Coal Mining the Old-Fashioned Way
Much coal today is extracted in gaping open pit mines where gargantuan equipment—largely unmanned and automated—claws away at coal seams 24 hours a day, dumping tons of rock onto conveyors that snake for miles through these labyrinthine complexes. Processing facilities—also largely automated—separate, wash and crush the coal into the form needed for power plants, steel mills or other facilities. Such industrial mining tears apart landscapes, poisons water and pollutes the air, while employing fewer and fewer people as machines become more advanced and efficient.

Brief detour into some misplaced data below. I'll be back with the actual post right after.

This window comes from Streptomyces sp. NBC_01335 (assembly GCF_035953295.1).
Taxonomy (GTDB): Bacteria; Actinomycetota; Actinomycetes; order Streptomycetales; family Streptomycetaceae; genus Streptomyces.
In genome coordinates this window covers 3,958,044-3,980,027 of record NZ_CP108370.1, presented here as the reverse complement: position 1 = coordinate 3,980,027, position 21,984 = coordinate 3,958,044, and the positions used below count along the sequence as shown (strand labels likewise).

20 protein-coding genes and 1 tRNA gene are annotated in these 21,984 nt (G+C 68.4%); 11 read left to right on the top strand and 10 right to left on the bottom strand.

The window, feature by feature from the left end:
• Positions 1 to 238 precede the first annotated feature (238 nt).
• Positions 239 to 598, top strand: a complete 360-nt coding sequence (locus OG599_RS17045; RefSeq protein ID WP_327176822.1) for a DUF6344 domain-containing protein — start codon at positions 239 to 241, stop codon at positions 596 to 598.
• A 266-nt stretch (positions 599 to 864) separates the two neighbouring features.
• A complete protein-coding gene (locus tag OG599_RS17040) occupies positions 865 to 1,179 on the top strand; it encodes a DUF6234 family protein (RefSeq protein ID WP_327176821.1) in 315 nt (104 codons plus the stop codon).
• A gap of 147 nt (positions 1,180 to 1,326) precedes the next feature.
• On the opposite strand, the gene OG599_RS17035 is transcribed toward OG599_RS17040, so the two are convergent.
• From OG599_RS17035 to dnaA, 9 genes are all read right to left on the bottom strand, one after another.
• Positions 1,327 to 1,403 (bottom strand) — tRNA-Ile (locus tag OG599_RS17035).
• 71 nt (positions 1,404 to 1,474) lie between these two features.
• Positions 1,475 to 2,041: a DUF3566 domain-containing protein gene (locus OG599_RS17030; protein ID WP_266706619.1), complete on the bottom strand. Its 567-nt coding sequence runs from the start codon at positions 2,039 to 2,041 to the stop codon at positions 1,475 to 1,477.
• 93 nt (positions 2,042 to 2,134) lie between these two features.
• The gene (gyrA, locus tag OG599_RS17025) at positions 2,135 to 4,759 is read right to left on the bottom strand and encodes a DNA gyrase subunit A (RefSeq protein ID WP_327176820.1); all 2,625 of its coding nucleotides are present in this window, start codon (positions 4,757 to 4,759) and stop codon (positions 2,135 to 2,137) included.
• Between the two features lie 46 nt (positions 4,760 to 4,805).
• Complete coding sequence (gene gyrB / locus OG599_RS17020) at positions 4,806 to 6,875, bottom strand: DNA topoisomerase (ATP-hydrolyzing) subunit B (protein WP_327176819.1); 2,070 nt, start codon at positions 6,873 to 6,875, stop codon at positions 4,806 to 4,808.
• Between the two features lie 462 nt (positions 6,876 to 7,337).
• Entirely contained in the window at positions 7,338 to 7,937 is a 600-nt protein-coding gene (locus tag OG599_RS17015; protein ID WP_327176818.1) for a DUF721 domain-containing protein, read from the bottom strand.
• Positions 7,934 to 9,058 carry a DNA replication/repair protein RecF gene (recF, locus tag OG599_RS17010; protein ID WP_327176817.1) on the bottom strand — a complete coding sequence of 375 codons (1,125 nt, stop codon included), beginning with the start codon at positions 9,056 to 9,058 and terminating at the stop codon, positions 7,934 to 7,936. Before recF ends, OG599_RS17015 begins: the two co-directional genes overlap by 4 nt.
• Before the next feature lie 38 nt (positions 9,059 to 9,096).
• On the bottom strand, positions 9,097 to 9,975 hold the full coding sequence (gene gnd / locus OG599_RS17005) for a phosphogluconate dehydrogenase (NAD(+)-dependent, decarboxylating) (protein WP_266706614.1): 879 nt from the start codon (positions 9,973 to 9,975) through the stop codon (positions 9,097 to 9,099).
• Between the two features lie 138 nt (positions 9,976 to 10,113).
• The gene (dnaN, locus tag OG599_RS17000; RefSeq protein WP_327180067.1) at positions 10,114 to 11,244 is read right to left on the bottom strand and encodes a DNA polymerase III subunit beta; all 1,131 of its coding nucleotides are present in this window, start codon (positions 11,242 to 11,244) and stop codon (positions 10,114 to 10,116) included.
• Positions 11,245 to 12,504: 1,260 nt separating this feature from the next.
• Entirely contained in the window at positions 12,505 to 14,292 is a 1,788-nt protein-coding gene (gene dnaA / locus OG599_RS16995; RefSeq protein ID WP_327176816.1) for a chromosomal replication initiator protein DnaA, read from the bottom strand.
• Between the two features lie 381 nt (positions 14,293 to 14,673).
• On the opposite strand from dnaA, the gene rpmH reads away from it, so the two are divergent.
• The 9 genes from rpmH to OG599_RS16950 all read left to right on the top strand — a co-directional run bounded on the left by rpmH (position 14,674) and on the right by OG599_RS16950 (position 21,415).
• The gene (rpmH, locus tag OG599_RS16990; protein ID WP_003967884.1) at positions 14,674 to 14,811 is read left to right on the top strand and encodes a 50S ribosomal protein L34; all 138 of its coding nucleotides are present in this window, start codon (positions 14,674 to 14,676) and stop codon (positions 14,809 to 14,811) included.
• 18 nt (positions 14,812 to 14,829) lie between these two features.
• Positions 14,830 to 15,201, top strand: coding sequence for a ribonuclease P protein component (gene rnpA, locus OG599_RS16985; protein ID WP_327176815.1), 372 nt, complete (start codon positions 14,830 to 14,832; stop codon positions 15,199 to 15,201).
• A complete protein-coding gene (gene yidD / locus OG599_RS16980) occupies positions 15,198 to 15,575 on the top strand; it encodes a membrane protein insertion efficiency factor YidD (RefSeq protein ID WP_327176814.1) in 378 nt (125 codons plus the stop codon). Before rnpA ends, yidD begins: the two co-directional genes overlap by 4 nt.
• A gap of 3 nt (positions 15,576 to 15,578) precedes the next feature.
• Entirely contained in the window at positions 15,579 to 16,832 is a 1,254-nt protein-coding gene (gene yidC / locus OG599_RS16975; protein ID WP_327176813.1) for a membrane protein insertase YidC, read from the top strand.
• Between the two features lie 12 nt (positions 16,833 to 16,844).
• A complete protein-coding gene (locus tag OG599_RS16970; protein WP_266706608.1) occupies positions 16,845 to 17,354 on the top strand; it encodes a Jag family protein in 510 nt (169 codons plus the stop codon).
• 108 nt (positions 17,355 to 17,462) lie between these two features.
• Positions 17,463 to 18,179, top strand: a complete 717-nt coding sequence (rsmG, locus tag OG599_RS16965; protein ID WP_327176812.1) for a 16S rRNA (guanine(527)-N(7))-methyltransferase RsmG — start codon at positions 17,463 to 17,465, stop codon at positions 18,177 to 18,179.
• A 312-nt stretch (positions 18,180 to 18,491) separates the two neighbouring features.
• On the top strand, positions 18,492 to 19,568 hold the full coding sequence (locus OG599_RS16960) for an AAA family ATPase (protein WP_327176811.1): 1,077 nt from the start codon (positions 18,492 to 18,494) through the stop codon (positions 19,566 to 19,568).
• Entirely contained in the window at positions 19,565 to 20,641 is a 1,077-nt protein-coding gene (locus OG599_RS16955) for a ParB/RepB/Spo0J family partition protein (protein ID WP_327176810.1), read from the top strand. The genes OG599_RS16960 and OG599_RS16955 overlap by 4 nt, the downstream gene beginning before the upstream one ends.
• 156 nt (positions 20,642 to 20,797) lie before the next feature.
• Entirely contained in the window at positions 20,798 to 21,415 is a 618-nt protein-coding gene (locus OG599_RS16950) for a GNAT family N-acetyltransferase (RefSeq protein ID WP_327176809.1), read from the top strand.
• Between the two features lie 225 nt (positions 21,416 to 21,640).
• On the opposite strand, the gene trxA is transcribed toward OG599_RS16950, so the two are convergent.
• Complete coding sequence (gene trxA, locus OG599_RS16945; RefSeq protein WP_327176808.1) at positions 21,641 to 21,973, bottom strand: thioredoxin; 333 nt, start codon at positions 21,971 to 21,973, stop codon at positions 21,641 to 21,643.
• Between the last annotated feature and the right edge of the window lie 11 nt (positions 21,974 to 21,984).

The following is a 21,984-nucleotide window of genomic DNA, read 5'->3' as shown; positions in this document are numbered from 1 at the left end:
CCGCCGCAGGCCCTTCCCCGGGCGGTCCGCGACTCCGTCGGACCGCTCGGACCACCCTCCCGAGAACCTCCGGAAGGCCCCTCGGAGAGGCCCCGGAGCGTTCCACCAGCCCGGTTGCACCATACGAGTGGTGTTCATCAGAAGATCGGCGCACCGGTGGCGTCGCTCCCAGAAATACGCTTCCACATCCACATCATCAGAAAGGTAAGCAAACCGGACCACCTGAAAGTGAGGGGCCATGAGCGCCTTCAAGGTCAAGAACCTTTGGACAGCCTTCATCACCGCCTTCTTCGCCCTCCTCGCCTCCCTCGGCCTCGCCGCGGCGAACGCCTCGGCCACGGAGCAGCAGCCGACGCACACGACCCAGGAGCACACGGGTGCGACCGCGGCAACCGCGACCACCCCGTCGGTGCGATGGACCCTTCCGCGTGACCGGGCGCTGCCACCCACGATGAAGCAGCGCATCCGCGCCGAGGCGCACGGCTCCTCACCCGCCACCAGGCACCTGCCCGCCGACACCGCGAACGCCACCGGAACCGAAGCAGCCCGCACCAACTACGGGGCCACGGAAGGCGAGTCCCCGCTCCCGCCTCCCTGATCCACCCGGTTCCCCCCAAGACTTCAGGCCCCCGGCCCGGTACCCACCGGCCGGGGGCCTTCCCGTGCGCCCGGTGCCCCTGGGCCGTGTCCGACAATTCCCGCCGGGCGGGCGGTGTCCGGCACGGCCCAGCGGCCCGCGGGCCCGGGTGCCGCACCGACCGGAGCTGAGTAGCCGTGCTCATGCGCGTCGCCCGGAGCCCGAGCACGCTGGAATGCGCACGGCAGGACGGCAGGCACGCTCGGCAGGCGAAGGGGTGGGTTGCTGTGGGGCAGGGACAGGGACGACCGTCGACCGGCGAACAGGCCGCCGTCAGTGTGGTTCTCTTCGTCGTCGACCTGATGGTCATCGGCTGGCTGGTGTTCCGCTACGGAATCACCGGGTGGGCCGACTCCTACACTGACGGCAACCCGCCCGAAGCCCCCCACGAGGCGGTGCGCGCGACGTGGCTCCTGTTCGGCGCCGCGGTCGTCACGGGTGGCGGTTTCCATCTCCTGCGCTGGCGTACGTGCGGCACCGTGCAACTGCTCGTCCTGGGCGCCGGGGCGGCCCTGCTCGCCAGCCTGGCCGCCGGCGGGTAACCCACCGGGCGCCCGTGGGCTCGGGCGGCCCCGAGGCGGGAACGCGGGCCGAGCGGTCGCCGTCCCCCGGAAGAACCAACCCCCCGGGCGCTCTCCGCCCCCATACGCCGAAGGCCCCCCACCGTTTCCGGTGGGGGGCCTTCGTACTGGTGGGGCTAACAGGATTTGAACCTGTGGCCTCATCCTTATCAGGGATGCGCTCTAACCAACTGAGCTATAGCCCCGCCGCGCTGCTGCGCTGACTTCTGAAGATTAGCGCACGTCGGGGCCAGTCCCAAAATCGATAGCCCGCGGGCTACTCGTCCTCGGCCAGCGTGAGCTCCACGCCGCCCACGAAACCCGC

But in a corner of southwest England, a community of miners is sticking to the old ways and hacking coal out of seams deep underground much as people did more than a century ago. While the mining style mirrors the Victorian age, however, the labor practices do not. Unlike the exploitative arrangements of the 19th century, when rich landowners reaped huge profits at the expense of workers' health and lives, the “Free Miners” of the Forest of Dean near Bristol are independent miners working for themselves.